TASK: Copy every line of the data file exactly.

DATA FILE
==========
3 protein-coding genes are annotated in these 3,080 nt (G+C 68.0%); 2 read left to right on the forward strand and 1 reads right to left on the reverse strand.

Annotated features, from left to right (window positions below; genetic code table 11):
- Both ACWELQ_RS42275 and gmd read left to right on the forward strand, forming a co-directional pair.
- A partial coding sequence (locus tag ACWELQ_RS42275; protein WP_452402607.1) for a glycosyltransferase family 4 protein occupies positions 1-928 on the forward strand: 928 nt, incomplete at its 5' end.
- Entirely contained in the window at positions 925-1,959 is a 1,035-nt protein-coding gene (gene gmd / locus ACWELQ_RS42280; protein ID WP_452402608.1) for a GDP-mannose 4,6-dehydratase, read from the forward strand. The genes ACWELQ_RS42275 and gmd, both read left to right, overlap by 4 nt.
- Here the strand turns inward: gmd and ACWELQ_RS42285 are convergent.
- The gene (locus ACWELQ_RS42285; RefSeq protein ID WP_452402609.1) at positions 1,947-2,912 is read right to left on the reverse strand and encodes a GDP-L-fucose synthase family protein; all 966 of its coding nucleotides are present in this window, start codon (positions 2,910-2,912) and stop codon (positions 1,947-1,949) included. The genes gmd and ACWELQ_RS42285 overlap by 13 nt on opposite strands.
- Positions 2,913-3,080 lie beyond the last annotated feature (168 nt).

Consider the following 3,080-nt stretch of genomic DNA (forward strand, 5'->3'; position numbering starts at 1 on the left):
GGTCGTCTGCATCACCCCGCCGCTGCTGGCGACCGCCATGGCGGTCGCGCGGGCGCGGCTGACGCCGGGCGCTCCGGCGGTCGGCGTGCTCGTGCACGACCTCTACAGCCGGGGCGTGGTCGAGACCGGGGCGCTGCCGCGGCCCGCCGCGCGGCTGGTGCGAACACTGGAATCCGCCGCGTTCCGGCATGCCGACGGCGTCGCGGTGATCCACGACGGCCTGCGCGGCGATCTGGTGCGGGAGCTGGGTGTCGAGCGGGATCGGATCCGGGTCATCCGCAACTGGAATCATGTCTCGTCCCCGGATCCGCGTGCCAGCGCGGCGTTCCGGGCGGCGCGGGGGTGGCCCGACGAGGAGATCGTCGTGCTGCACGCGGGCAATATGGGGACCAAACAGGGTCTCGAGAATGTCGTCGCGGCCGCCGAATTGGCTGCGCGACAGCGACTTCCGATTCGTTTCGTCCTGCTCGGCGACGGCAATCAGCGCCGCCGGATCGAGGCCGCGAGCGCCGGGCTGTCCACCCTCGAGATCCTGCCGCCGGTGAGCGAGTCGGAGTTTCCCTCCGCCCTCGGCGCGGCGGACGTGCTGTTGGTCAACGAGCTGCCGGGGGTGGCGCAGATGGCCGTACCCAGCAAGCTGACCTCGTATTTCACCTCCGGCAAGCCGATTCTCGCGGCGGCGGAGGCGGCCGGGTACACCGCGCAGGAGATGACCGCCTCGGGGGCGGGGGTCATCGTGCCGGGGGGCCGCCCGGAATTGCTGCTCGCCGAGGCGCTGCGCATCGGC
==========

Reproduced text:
3 protein-coding genes are annotated in these 3,080 nt (G+C 68.0%); 2 read left to right on the forward strand and 1 reads right to left on the reverse strand.

Annotated features, from left to right (window positions below; genetic code table 11):
- Both ACWELQ_RS42275 and gmd read left to right on the forward strand, forming a co-directional pair.
- A partial coding sequence (locus tag ACWELQ_RS42275; protein WP_452402607.1) for a glycosyltransferase family 4 protein occupies positions 1-928 on the forward strand: 928 nt, incomplete at its 5' end.
- Entirely contained in the window at positions 925-1,959 is a 1,035-nt protein-coding gene (gene gmd / locus ACWELQ_RS42280; protein ID WP_452402608.1) for a GDP-mannose 4,6-dehydratase, read from the forward strand. The genes ACWELQ_RS42275 and gmd, both read left to right, overlap by 4 nt.
- Here the strand turns inward: gmd and ACWELQ_RS42285 are convergent.
- The gene (locus ACWELQ_RS42285; RefSeq protein ID WP_452402609.1) at positions 1,947-2,912 is read right to left on the reverse strand and encodes a GDP-L-fucose synthase family protein; all 966 of its coding nucleotides are present in this window, start codon (positions 2,910-2,912) and stop codon (positions 1,947-1,949) included. The genes gmd and ACWELQ_RS42285 overlap by 13 nt on opposite strands.
- Positions 2,913-3,080 lie beyond the last annotated feature (168 nt).

Consider the following 3,080-nt stretch of genomic DNA (forward strand, 5'->3'; position numbering starts at 1 on the left):
GGTCGTCTGCATCACCCCGCCGCTGCTGGCGACCGCCATGGCGGTCGCGCGGGCGCGGCTGACGCCGGGCGCTCCGGCGGTCGGCGTGCTCGTGCACGACCTCTACAGCCGGGGCGTGGTCGAGACCGGGGCGCTGCCGCGGCCCGCCGCGCGGCTGGTGCGAACACTGGAATCCGCCGCGTTCCGGCATGCCGACGGCGTCGCGGTGATCCACGACGGCCTGCGCGGCGATCTGGTGCGGGAGCTGGGTGTCGAGCGGGATCGGATCCGGGTCATCCGCAACTGGAATCATGTCTCGTCCCCGGATCCGCGTGCCAGCGCGGCGTTCCGGGCGGCGCGGGGGTGGCCCGACGAGGAGATCGTCGTGCTGCACGCGGGCAATATGGGGACCAAACAGGGTCTCGAGAATGTCGTCGCGGCCGCCGAATTGGCTGCGCGACAGCGACTTCCGATTCGTTTCGTCCTGCTCGGCGACGGCAATCAGCGCCGCCGGATCGAGGCCGCGAGCGCCGGGCTGTCCACCCTCGAGATCCTGCCGCCGGTGAGCGAGTCGGAGTTTCCCTCCGCCCTCGGCGCGGCGGACGTGCTGTTGGTCAACGAGCTGCCGGGGGTGGCGCAGATGGCCGTACCCAGCAAGCTGACCTCGTATTTCACCTCCGGCAAGCCGATTCTCGCGGCGGCGGAGGCGGCCGGGTACACCGCGCAGGAGATGACCGCCTCGGGGGCGGGGGTCATCGTGCCGGGGGGCCGCCCGGAATTGCTGCTCGCCGAGGCGCTGCGCATCGGC